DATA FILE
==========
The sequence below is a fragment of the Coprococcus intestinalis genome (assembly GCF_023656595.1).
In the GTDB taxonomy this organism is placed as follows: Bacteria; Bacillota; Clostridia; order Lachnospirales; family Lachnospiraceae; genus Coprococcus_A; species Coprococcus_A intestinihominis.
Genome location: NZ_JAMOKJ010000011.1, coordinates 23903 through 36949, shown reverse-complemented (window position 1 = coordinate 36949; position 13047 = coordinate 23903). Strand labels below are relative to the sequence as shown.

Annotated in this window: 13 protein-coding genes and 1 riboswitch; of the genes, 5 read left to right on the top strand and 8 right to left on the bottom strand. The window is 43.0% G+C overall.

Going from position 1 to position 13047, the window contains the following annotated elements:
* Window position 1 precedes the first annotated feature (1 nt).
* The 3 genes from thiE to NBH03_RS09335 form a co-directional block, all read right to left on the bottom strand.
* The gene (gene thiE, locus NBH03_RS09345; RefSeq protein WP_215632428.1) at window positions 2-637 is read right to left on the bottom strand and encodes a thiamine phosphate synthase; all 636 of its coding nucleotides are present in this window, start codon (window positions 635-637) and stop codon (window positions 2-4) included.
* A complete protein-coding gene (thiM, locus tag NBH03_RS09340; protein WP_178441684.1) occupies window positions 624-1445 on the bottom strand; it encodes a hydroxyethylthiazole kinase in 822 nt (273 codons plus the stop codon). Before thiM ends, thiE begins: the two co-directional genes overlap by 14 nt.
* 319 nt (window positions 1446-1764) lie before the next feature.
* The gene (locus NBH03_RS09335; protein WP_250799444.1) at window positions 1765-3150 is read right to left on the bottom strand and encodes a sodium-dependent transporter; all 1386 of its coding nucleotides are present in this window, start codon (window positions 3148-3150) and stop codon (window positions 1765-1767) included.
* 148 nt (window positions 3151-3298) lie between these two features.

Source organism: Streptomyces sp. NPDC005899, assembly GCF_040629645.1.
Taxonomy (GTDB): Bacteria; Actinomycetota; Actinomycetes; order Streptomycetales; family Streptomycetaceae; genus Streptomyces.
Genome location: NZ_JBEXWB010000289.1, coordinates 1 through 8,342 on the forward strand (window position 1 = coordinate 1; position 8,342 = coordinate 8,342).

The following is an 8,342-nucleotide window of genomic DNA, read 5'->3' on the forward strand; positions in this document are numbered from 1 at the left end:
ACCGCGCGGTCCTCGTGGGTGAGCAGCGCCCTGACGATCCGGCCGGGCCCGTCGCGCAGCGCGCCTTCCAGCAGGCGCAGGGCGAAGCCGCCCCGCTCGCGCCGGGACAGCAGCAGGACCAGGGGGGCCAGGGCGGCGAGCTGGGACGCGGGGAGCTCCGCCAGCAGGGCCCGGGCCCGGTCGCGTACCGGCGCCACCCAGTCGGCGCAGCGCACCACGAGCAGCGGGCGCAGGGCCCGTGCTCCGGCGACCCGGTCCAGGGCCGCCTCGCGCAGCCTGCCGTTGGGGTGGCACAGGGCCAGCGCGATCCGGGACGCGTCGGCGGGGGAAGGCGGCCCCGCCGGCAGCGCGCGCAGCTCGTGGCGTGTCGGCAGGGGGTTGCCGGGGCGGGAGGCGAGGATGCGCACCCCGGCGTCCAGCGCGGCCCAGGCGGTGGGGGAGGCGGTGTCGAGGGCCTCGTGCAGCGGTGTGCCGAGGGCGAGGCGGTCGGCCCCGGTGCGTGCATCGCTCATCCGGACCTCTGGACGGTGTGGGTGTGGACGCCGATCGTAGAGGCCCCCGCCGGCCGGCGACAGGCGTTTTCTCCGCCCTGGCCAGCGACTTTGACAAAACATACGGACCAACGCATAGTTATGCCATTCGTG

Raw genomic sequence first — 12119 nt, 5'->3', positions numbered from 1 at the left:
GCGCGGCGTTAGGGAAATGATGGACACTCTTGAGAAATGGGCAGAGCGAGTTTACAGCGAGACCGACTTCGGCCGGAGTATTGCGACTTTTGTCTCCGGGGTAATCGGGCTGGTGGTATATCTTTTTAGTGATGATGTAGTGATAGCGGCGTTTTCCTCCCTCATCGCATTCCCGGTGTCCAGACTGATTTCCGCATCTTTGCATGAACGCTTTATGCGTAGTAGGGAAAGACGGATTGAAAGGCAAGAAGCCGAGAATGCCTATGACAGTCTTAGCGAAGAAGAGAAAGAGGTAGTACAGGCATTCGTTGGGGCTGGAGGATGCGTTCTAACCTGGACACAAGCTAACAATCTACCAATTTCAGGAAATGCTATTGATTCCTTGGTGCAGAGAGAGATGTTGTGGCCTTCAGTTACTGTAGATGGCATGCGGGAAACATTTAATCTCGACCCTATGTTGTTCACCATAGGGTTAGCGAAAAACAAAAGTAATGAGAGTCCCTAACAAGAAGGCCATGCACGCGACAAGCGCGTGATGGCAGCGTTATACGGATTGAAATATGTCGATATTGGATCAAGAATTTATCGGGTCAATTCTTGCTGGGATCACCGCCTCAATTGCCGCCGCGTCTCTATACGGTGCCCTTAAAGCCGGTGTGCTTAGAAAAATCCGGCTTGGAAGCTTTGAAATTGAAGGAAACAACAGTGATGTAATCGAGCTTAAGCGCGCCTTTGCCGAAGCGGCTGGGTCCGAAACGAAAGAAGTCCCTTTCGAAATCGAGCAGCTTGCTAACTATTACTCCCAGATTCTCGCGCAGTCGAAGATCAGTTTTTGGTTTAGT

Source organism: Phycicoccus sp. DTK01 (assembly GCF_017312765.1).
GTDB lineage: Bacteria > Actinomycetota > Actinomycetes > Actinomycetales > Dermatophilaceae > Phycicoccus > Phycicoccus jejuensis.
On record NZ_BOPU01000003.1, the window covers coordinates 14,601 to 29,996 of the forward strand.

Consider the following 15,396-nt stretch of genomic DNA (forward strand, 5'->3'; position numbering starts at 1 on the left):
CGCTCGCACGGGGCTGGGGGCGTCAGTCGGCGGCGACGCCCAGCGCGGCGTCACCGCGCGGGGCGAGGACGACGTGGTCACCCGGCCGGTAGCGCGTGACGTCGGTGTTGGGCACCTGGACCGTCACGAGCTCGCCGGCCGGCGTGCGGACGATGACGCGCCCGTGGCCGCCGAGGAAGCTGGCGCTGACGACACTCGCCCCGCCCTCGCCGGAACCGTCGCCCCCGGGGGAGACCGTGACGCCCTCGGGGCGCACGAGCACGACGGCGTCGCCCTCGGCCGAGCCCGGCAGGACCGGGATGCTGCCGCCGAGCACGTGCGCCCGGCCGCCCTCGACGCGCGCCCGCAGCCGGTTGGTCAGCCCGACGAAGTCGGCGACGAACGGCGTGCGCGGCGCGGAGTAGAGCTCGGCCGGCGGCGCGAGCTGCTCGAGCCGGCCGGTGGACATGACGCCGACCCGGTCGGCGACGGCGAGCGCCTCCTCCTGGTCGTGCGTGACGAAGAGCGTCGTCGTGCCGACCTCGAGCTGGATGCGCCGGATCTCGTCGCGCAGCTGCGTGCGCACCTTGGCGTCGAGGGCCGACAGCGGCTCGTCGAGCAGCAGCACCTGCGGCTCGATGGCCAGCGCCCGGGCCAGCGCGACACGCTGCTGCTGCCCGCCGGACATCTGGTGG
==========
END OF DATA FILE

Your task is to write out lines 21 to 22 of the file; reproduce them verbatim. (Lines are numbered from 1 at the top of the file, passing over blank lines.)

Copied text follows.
GTDB lineage: Bacteria > Actinomycetota > Actinomycetes > Actinomycetales > Dermatophilaceae > Phycicoccus > Phycicoccus jejuensis.
On record NZ_BOPU01000003.1, the window covers coordinates 14,601 to 29,996 of the forward strand.